And the baseball HOF being the only credible hall of fame? Harold Baines has something to say about that. The baseball HOF cannot even get any players elected despite the most prolific batter and pitcher of the past 80 years sitting on that ballot. The writers can go ahead and keep fussing over character while they polish that Ty Cobb plaque.
Hard to take your comments about Gino seriously when you don't even bother to spell his name correctly.

Gino did it all. His numbers as a kicker and receiver dot the top five across the full ten years of the AFL.

Those accomplishments were given short shrift considering how well he performed vis a vis his peers during the same time frame.
I disagree with Every paragraph in this post.
Let's take a look at the facts and perhaps it will shed some light on the topic. Ready?

Coates' stats are indeed not as prolific as Sharpe's. Nor is any garbage spewing from his mouth. Cool.

.........................Russ Francis.........................Dave Casper(HOF)

Rec..................393..........................................378
Yards..............5,262.......................................5,216
TD...................40.............................................52

Casper got the SB ring Russ should have got in '76. I'd take Francis every time.


____________________Tony Boselli______________Bruce Armstrong

Pro Bowl___________5_________________________6
1st Team All Pro___3_________________________0
2nd Team All Pro__0_________________________3

Doesn't look like a blowout.


Just a quick review of Gino Cappelletti's accomplishments:

Cappelletti won AFL MVP honors in 1964, led the league in scoring five times and was a five-time AFL All-Star. He holds the professional football record for points per game over a six-year period (9.5), points per game over an 11-year period (7.5) and percentage of his team's total points over an eight-year period (34%). One of 20 AFL players active during the entirety of the league's ten-year existence, Cappelletti was also among just three players who played in every one of his team's AFL games. He played with the Patriots all 11 years in Boston, from 1960 through the 1970 NFL merger season, and retired in late August 1971 at age 37; he was the AFL's all-time leading scorer with 1,130 points (42 TDs, 176 FGs and 342 PATs) and among the AFL's top ten all-time receivers in yards and in receptions. Cappelletti had two of the top five scoring seasons in pro football history, with 155 points in 1964 and 147 points in 1961 (14-game seasons). His Patriots team scoring record lasted for 41 years until it was broken by Adam Vinatieri on December 5, 2005. Despite playing in a far less pass-friendly era, Cappelletti remains the Patriots' 12th all-time leading receiver (8th among WRs) in receptions with 292 catches and 10th in receiving yards (8th among WRs) with 4,589 yards. He still ranks 5th in Patriots history among all players with 42 receiving touchdowns and has the most field goal attempts (334) in team history.

Sorry, I need a minute to catch my breath...

During Cappelletti's pro career, he also returned punts and kickoffs, played defensive back and even had one pass completion for a touchdown. Cappelletti was just the second AFL player to record three interceptions (of Tom Flores) in a regular-season game, holds the professional football record for most touchdowns in Saturday games (10), scored 18 points or more in a game ten times and scored 20 or more points in a game eight times. He set the AFL single-game record by scoring 28 points in the Patriots' 42–14 rout of Houston on December 18, 1965. Cappelletti is the only player in professional football history to run for a two-point conversion, throw for a two-point conversion, catch a pass, intercept a pass, return a punt and return a kickoff in the same season. He kicked six field goals (without a miss) in a 39–10 win at Denver on October 4, 1964, and became one of only two AFL kickers with at least four field goals per game for three consecutive games. Cappelletti kicked the longest field goal in the AFL in consecutive seasons and led the AFL in field-goal percentage in 1965.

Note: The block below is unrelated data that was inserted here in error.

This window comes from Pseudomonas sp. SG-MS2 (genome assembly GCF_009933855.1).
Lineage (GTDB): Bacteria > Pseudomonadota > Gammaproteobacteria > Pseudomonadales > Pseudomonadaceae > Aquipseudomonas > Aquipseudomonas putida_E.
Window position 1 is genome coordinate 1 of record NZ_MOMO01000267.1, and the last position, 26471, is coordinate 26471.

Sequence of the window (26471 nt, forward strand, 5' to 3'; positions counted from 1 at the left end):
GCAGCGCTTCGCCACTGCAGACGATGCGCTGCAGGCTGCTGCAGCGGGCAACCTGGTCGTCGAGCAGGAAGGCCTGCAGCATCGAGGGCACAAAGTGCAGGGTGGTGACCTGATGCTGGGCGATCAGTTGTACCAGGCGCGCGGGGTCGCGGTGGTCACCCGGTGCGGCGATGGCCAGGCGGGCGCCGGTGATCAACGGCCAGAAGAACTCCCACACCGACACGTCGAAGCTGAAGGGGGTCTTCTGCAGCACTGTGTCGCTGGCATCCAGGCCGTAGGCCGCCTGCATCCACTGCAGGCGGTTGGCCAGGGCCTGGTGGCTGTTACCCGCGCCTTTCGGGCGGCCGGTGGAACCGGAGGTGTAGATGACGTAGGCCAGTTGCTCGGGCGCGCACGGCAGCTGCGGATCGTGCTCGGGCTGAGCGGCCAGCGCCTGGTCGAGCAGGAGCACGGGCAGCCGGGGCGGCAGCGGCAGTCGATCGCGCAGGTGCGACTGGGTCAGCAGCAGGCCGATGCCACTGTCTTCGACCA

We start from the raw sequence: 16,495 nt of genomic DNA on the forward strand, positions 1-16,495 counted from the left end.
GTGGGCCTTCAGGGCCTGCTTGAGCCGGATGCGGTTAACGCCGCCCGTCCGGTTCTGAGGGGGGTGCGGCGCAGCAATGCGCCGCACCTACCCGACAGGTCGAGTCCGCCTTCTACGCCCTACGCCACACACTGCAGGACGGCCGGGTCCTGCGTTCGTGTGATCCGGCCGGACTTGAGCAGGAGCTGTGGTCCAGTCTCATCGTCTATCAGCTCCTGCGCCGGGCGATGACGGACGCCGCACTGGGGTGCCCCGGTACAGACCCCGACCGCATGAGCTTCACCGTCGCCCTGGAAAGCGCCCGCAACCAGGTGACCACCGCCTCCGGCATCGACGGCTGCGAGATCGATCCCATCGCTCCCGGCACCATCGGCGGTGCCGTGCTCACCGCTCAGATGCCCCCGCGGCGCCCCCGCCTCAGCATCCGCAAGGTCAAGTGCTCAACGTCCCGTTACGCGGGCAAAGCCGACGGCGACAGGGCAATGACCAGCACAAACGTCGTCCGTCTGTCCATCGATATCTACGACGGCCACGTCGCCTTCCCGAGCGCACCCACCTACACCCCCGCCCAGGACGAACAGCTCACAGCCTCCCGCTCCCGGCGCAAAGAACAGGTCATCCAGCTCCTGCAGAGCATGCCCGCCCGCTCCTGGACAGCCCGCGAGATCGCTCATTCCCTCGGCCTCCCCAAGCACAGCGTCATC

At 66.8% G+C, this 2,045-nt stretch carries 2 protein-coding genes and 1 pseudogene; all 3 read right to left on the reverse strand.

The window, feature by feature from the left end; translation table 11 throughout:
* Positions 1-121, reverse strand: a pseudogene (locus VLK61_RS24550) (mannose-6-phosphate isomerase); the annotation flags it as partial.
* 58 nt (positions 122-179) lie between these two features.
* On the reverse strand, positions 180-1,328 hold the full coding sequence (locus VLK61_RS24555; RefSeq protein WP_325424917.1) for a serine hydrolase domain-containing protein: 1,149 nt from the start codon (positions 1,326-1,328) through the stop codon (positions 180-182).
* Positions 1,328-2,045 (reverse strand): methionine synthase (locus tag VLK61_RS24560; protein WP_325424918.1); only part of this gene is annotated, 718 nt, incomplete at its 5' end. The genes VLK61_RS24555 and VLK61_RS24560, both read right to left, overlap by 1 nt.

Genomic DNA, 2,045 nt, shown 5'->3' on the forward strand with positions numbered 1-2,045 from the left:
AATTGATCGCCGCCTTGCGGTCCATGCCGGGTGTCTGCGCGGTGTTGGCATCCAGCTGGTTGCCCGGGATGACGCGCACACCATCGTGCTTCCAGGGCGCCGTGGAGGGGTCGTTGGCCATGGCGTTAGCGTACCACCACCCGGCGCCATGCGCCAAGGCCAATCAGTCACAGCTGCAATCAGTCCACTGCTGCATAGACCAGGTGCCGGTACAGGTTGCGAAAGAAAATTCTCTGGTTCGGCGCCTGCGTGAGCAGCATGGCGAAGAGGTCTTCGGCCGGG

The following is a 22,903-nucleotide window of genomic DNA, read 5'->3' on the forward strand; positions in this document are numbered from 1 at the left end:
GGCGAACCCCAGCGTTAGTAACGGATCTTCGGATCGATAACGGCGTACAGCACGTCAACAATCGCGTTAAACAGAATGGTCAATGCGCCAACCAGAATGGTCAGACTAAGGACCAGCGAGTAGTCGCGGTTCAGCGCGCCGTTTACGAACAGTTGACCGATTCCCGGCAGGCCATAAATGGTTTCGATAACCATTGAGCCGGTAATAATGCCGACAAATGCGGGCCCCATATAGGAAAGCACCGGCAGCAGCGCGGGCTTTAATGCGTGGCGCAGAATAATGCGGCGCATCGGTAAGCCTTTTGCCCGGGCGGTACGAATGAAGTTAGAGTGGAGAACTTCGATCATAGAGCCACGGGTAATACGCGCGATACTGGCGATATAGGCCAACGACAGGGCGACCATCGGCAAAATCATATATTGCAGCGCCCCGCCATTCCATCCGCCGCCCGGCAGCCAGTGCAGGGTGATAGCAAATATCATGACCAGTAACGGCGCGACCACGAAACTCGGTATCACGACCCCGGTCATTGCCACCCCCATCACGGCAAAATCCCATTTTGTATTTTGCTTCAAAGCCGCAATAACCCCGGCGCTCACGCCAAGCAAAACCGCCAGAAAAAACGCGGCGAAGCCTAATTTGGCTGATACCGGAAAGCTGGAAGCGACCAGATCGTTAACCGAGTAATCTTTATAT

Didn't mean to take up too much of your time. Moving on...


____________________Stanley Morgan_________Lynn Swann(HOF)______________John Stallworth(HOF)

Receptions________557______________________336_____________________________537
Yards______________10,716___________________5,462___________________________8,723
TD_________________72_______________________51______________________________63
Pro Bowl___________4________________________3_______________________________3
All Pro______________2________________________1_______________________________1

I'm interested in any explanation for Steamer's - and the rest for that matter - exclusion...besides the obvious anti-Patriots bias.


_______________________Houston Antwine_________________Buck Buchanan(HOF)_____________

AFL All-Star___________6__________________________________6__________________________________
1st Team All-AFL______1__________________________________6__________________________________
2nd Team All-AFL_____5__________________________________0__________________________________
Sacks(unofficial)______39_________________________________unknown__________________________

Houston is on the First Team AFL All-Time Team. Buck is on the Second Team.